Occupy movement's peaceful assault is proper but worse injustices also demand action
OPINION:The middle classes form the backbone of this global lobby group due to bleak prospects, writes VITTORIO BUFACCHI
SOCIAL INJUSTICE is on the agenda. The bailout of financial institutions was by all accounts a necessary evil, but this policy came at a real cost, and ordinary people are paying it. That bankers responsible for financial meltdown are still being paid bonuses only adds insult to injury, and is perhaps an act of hypocrisy too far.
Income disparity and corporate greed are some of the targets of the Occupy movement. A month after hundreds of thousands of protesters took to the streets rallying against banks, financial institutions and government cutbacks, the Occupy movement is not showing signs of withering: protests are still ongoing in Wall Street, London, Dublin, Cork, and many other cities across the United States, Europe, Oceania and the Far East.
At the root of the Occupy movement is a sense of indignation over the level of inequality and unfairness in our society in 2011. The motto of the Occupy movement in Spain reads: “When injustice becomes law, resistance becomes duty.” If the Occupy movement has a shared goal, globally, it is to highlight the social injustice that seems to be at the heart of the basic structure of our society: financially, politically and socially.
The inequality in income and wealth across industrialised nations is as grotesque as it is well-documented. The 400 wealthiest Americans (the Forbes listers) have as much wealth as the bottom 50 per cent of all Americans, or 57 million households. There is something perverse about the world’s millionaires and billionaires, who make up less than 1 per cent of the world population, controlling 38.5 per cent of the wealth.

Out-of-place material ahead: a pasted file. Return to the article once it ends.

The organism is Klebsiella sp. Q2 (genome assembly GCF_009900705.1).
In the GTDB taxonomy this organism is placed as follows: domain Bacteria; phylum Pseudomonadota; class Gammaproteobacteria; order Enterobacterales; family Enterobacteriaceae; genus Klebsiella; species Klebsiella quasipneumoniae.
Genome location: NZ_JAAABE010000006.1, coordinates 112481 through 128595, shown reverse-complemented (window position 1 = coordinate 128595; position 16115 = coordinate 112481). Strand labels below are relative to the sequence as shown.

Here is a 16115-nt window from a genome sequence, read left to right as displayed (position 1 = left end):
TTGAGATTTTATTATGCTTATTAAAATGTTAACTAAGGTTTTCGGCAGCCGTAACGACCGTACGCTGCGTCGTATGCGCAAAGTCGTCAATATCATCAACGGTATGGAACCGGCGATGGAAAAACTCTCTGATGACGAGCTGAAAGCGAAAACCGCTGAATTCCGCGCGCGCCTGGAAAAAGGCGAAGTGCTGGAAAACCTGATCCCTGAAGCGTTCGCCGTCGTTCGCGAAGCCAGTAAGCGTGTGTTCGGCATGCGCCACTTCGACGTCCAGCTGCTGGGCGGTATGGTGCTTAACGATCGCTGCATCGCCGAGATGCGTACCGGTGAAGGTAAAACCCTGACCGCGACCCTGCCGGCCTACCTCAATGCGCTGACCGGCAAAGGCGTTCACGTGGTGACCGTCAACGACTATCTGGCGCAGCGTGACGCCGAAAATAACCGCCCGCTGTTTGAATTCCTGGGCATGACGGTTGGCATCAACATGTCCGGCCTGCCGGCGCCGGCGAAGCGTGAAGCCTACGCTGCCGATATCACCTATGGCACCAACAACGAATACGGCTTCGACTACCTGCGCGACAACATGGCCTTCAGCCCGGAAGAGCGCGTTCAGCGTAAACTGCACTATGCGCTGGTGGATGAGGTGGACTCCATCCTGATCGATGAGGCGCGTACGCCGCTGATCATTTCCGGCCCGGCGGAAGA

To its credit, the Occupy movement understands there is more to social injustice than the uneven distribution of income. The issue is not merely economic; income inequality corrupts the democratic fabric of our society. The rest of the 99 per cent of the population are not only excluded from such rich pickings, they are powerless in rebalancing the laws and norms that are skewed in favour of the super-rich. The 99 per cent are effectively excluded from participating in the running of society.
The Occupy movement’s peaceful assault on the bastions of social injustice is legitimate. Their motivations and concerns are commendable. It is not surprising that no politician dares to speak against them, not even billionaire Mayor of New York Michael Bloomberg. But why are so many people getting involved with this protest movement? And why now? After all, inequality and injustice has always been a feature of our society. Figures from 2003 show the average chief executive in America was paid 531 times the pay of the average blue-collar worker, so why take to the streets now?
One explanation for the popularity of the Occupy movement is that it enjoys the support of a sizeable middle-class contingent. Numbers make a difference, and the middle classes are making up the numbers.
One protester at Occupy Wall Street explained his parents had endured a debt of $100,000 to pay for his college education, but all their sacrifices were to no avail as he was unable to find a job. One is left wondering whether this protester (and many others like him) will still be supporting the cause when, eventually, the economy picks up, levels of unemployment recede, and he can wear a suit to his new job.
When the middle classes once again see a future where they can prosper, the urgency of the Occupy movement will slowly deflate. Many of its activists will trade the streets for offices with their names on a desk, and the world will go back to the status quo of the last few decades, with its inequality, unfairness, exclusion and disempowerment.
The euro zone deal agreed in Brussels may be the first step towards averting the spectre of recession, and millions across Europe anxiously hope we are finally on the way towards resuming business as usual. When that moment comes, and the rich nations steady themselves for another cycle of boom and bust, we will still have 850 million human beings chronically undernourished; 800 million illiterate adults; 220 million child labourers, and 40 per cent of humankind living in severe poverty. That is the worse injustice.
Dr Vittorio Bufacchi lectures in philosophy in University College Cork. His latest book, Social Injustice: Essays in Political Philosophy,is published by Palgrave in January